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Burghart Klaussner Audi Festival of German Films Interview

Burghart Klaussner Audi Festival of German Films Interview

In 2011 the Audi Festival of German Films will celebrate its 10th anniversary with a spectacular programme of 39 contemporary and classic German films and documentaries throughout April.

A national event, the Festival has continued to grow in popularity since its first outing in 2002 and in 2010 attracted more than 26,000 attendees - a testimony to Germany's place at the forefront of international cinema.

The 2011 programme will be divided into three sections; German Currents, featuring the best of contemporary German cinema, Radical Docs - an eclectic selection of documentaries, and Retro 2001-2011, which will showcase 10 of Germany's most acclaimed movies of the last decade, many of which have never before screened in Australia.

"It's looking good," said Klaus Krischok, director of the Festival and Goethe-Institut Australia. "In addition to 33 feature films, we're very excited about this year's focus on documentaries, which has been made possible through our cooperation with ZDF/ARTE."

In Sydney, Brisbane and Adelaide, the Festival will open with Goethe! - a sumptuous costume drama in the style of Shakespeare in Love, whilst Melbourne and Perth opening night audiences will be treated to a screening of the award-winning Vincent Goes to Sea, which focuses on the adventures of three lost souls on a life-altering journey.

This year, the Festival's Sydney season will close with a screening of iconic filmmaker WimWenders' new film Pina, a tribute to dancer and choreographer Pina Bausch, which will be staged at Sydney Opera House and followed by a Q&A session with Wim Wenders who will be a guest of the Festival. This once in a lifetime event will take place on Sunday 17 April.

Additional 2011 Festival highlights include:
Almanya (Director: Yasemin Samdereli): The surprise smash-comedy of the 2011 Berlinale: When a Turkish family leave their home after 30 years in Germany the question arises: Who am I - a German or a Turk?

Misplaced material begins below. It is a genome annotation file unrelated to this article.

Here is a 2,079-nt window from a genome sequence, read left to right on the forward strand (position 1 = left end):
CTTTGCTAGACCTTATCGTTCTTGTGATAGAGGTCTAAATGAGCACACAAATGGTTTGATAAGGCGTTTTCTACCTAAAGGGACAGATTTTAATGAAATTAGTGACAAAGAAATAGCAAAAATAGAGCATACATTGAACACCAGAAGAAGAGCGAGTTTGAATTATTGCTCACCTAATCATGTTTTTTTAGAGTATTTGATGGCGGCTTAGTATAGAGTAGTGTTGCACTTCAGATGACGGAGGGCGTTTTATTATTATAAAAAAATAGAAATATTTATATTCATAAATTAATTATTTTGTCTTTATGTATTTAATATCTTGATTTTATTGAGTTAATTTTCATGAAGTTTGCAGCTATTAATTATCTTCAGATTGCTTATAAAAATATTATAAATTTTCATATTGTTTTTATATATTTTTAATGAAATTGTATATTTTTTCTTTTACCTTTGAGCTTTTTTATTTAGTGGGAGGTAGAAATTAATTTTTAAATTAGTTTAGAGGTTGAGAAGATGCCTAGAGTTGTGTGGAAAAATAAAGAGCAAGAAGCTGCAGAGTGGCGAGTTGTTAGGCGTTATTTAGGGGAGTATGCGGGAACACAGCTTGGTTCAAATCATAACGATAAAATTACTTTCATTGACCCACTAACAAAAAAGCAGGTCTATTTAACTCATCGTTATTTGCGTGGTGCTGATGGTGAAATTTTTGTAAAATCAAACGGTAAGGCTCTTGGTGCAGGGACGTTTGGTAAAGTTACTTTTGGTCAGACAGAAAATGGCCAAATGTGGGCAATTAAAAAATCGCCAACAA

Close To You (Director: Almut Getto): What happens when an emotionally blank young man meets an exuberant blind girl? Will his pet tortoise remain the only living thing he really loves - or he will he break out of his shell?
Goethe! (Director: Phillip Stölzl): A gorgeous costume drama focusing on the youthful loves and sorrows of the young Goethe - starring Alexander Fehling (Inglorious Bastards).
Julia's Disappearance (Director: Christoph Schaub): An entertaining and sophisticated meditation on getting old, feeling young and everything in between, starring Corinna Harfouch and Bruno Ganz.
Nagna Parbat (Director: Joseph Vilsmaier): Based on a true story and a thrilling real-life adventure, this mountain drama takes you to the top of the Himalayas and into the abyss of human guilt.
Single By Contract (Director: Mark Rothermund): A fresh and funny romantic comedy with positive girl-power messages and a clutch of toe- tapping tunes - when an unsuspecting girl falls in love with megastar.
The Day I Was Not Born (Director: Florian Cossen): A compelling combination of personal and political histories set in Germany and Argentina: Who am I? This remains the most fundamental question of all.
The Murder Farm (Director: Bettina Oberli): Keeping its secrets well hidden and building to a suspenseful climax, this stylish drama will take you well beyond the romantic facades of an alpine village.
The Poll Diaries (Director: Chris Kraus): A deeply moving drama and fascinating history lesson, set on the Baltic coast pre WWI: The world changes - but is the old guard willing to change in it?
The Weissensee Saga- A Berlin Love Story (Director: Friedemann Fromm): Romeo and Juliet behind the Wall face unexpected challenges in this family battle of two opposing political creeds.
Vincent Wants to Sea (Director: Ralf Huettner): A lively and entertaining adventure in which three damaged souls face up to themselves and overcome the psychoses of the seemingly normal world.

Proud sponsors of the 2011 Audi Festival of German Fillms include AUDI Australia, along with Lufthansa, Schwarzkopf, Fresenius Medical Care, Bayer Health Care, World Movies, SBS and DB Schenker.

Festival Dates
Sydney: 6 - 18 April Chauvel Cinema, Palace Norton Street